I’ve let some days elapse since posing a series of challenges to our readers to name the world’s “oldest” software. We had a few good nominations, and I offered my own ideas to try to answer one of the questions. Here’s another follow-up post offering a couple reasonable answers to the second question: what’s the oldest program still running on an electromechanical computer?

Sparkler Filters, a manufacturing company in Conroe, Texas, might have the answer. At least quite recently they’ve been running programs from swappable plugboards on their IBM 402 electromechanical accounting machine. IBM introduced the popular 402 model in 1948, though the oldest plugboard software at Sparkler Filters has to be a bit more youthful.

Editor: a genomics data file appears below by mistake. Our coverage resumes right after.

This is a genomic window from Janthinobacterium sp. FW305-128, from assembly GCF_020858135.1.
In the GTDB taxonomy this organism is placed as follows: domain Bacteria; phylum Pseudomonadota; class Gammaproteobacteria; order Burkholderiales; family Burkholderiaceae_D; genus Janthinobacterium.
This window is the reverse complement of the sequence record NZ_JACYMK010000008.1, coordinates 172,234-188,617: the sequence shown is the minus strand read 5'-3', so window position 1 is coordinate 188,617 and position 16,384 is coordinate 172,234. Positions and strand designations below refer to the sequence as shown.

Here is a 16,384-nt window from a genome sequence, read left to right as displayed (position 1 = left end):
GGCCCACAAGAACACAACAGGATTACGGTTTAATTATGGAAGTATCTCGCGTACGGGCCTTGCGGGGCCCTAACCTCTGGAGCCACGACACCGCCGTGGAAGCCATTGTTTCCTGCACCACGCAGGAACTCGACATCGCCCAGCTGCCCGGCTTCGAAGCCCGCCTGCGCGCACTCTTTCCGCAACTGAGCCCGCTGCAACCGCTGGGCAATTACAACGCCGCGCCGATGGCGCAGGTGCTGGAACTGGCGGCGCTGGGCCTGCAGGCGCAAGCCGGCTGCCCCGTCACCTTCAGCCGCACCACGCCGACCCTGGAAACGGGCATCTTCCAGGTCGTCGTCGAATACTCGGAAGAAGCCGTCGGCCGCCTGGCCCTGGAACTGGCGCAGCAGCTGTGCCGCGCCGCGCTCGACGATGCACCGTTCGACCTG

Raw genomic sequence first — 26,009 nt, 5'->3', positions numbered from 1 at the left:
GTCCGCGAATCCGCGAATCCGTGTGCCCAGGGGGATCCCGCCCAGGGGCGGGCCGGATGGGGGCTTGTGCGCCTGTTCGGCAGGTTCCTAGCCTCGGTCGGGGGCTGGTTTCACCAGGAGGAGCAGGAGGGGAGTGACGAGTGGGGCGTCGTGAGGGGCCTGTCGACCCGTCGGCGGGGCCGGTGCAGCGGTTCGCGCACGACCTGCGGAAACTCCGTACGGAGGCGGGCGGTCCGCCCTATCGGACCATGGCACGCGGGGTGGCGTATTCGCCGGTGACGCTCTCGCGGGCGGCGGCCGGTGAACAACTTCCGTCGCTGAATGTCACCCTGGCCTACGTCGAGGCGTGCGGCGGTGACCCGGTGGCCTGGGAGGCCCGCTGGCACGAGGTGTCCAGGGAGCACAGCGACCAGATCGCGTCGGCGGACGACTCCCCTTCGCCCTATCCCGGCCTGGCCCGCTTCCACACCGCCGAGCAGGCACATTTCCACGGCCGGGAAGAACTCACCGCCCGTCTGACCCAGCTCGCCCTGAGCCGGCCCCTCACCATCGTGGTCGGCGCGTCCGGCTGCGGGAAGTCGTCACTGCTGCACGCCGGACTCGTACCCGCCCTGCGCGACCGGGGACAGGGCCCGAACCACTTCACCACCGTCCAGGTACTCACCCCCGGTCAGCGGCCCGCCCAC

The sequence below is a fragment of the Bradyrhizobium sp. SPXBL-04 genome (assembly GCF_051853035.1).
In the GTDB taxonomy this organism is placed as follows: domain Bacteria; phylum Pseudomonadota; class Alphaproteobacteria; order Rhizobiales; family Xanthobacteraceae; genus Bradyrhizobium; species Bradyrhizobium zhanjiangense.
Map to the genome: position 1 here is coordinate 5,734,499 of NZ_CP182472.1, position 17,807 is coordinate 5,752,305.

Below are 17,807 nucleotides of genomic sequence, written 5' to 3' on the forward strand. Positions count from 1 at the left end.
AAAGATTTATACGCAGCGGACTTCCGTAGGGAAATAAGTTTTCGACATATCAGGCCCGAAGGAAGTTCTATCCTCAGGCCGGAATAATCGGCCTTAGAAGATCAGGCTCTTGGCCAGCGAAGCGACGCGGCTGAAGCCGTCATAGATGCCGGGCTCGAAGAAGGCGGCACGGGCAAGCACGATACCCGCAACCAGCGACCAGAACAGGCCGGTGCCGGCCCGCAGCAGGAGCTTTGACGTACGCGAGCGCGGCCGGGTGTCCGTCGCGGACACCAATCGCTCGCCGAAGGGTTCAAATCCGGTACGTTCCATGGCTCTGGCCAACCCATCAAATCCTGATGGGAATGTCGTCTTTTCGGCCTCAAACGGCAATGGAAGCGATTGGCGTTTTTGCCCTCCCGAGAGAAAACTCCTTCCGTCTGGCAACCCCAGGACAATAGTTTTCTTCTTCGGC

There might be some older telephone switches still in service somewhere in the world. Telephone switches were among the first electromechanical computers, though the “software” they run probably isn’t as easily changeable as it is with the IBM 402. Electromechanical telephone switches date back to 1891, the year of an early patent. Thus the oldest switch still in service must be at least a bit younger than that and certainly not much older than 100 years. Switches in Africa (e.g. Mozambique, Zimbabwe) or in Cuba are the most likely candidates, but I have not seen a confirmed, recent sighting.

If you think you’ve got a better (older) answer, or if you have more details on either of these two answers, feel free to add a comment.

Mongo is here!

No, not that Mongo. (Previous link possibly “Not Safe for Work.”)  MongoDB, a “NoSQL” database. Via the Linux and Mainframe blog comes news that you can now easily build and run the latest release of MongoDB on Linux on zEnterprise. Also, DB2 for z/OS supports MongoDB’s JSON-oriented query language. That means you can develop an application that supports MongoDB (including MongoDB on Linux on zEnterprise) then move your data to the ultra safe, secure, scalable, and resilient DB2 for z/OS without changing your application.

Now go get in the saddle.